In early December 2002 the NCBA, in conjunction with the Cattleman’s Beef Board
and state beef councils, began a new campaign specifically targeting
preadolescent girls. The “Cool To Be Real” website was started on December 2nd
and a week later, dozens of children’s publications were contacted about
providing “positive messages about beef” in an attempt to dispel their
“nutritional misperceptions.” This “media tour” that kicked off the “Cool To Be
Real” campaign was done by Mary Young, R.D., the NCBA’s executive director for
nutrition and Sylvia Rimm, Ph.D., child psychologist and author of See Jane Win.

The “Cool To Be Real” website is an integral part of this campaign to influence
the diets of girls now that this target group increasingly uses the Internet to
learn about the world. The NCBA explains that “features
important beef information in a format that appeals to tween girls [sic],” and
that it “allows beef producers to talk directly to them.”*

The website is fucking outrageous. It portrays “real girls” that are supposed to
look “just like you” surrounded by beef filled tacos and stacked hamburgers.
“Real” girls, of course, are those that eat beef-that is why it is so “cool to
be real.”

Along with games, chat rooms, a “self esteem test” and e-cards to send to “real”
friends, the site provides tips on “smart snackin’” with quick and easy recipes
for snacks like nacho beef dip, beef on bamboo, beef tacos, beef chili, meatball
and vegetable platters and roast beef and vegetable wraps. It posts nutrition
tips from, hee hee, “real girls:”

Stephanie, age 12, says: “I make sure to eat healthy, making sure I eat the
right amount of food from the food pyramid.” While Erika, age 11, proudly
cheers: “I eat vegetables and meat.” And a poll question asks “real” girls:
“What type of beef do you most like to eat with your friends?” Hmmm…”Steak,
Tacos, Burgers or Subs?”**

Although the Time article about this “Cool To Be Real” campaign is very critical
of the vegetarian lifestyle, it is also skeptical of the beef industry’s attempt
to sway young girls towards beef eating with a website that the author describes
as “a cross between a Barbie fan page and a Taco Bell ad.”

Time writes: “It’s hard to wonder if they’re going to be successful with this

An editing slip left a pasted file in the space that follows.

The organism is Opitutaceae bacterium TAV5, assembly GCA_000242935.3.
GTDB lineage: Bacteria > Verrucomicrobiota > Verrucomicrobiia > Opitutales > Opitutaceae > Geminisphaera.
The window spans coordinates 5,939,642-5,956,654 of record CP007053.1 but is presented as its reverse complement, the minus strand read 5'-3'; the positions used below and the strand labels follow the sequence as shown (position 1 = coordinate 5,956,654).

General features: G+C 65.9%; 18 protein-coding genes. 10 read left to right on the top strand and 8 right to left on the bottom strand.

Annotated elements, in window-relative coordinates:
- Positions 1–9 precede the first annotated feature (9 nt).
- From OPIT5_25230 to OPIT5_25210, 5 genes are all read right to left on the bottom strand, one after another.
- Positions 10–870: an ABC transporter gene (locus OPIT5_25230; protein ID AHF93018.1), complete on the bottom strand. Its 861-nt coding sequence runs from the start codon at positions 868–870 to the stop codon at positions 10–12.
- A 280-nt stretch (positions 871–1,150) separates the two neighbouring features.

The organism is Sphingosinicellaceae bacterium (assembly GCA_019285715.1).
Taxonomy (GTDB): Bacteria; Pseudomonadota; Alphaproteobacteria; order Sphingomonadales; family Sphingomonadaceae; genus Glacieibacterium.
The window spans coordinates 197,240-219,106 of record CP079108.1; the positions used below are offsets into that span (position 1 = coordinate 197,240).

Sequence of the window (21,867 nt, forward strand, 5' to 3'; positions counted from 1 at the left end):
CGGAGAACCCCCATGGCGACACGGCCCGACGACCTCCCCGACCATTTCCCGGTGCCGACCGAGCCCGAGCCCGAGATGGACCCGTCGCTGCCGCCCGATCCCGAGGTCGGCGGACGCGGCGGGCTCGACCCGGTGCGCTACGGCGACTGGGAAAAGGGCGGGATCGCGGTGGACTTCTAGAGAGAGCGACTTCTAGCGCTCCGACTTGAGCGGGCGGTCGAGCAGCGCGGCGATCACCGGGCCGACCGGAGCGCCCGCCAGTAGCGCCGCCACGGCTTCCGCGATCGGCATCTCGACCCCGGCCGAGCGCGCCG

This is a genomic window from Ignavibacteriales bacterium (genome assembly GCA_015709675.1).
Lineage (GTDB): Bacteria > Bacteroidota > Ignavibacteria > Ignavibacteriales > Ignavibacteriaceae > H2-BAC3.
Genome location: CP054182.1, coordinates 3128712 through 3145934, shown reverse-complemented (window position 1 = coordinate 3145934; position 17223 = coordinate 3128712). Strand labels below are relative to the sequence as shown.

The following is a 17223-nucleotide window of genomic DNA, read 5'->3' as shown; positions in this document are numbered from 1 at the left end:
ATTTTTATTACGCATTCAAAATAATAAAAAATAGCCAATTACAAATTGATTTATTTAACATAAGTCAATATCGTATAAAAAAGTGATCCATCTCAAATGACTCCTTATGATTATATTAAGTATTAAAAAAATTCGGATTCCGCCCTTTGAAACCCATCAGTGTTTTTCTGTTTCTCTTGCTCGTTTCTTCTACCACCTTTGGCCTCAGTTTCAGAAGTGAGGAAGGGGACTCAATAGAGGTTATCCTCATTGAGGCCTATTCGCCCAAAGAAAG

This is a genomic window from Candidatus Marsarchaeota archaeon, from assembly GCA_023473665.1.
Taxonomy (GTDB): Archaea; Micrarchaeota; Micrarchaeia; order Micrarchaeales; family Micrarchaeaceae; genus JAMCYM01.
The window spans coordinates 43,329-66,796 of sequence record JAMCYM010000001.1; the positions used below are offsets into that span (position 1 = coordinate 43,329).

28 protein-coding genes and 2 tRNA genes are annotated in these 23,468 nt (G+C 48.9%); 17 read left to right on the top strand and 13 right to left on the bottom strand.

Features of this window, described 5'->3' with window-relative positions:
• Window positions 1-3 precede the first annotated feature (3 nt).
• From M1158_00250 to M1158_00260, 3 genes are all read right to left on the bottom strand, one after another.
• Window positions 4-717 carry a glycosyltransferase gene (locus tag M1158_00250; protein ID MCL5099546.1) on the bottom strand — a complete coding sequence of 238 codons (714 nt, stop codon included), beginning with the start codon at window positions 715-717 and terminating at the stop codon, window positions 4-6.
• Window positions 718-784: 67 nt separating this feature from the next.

pitch. As any teenager could tell you, obvious pandering is not the way to go
when you’re trying to reach this audience…Young consumers are too savvy for
old-school ads, and too steeped in irony for sincere come-ons.”¹
Nevertheless, the “Cool To Be Real” campaign forges ahead in the beef industry’s
quest to turn potential vegetarians into lifelong beefeaters while they are
still in their formative years.

What else is there to say about this bizarre phenomenon? At one level it is
pretty hysterical how out of touch with reality the beef industry is and some of
this stuff is down right funny.

But it is deadly serious too. It reveals something deeper about our culture and
the pervasive force of what ecofeminist and animal rights activist Carol Adams
calls “the sexual politics of meat.” The campaign is yet another example of the
interconnected oppression of both animals and women in this society.

Will the beef industry stop at nothing to maintain their profits? Will the
children’s entertainment industry continue their role in this insidious attempt
to manufacture the consent of impressionable American children? Let’s just hope
that the kids will be too savvy for this pro-beef propaganda and show the NCBA
that they are too cool to be fooled.

Matt Dineen is an activist, writer and student at Bard College in
Annandale-on-Hudson, NY. Contact him at

¹Time Online: “Where’s the Beef (In the Teenage Diet)?”
Jan. 30, 2003;,8599,412343,00.html?cnn=yes

² “Youth Media Hear Positive Beef Message Through
Landmark New Checkoff-Funded Program: Figure Skating Star Sasha Cohen Tell Girls
to Eat Beef and Stay Fit,” June 6, 2001;

³ “Figure Skating Star Cohen Named ‘Hottest Woman
in Sports,’” August 19, 2002;

* “New ‘Cool To Be Real’ Beef Youth Campaign Kicks
Off,” December 17, 2002;

**Cool To Be Real:

Author: Matt Dineen

News Service: TheExperiment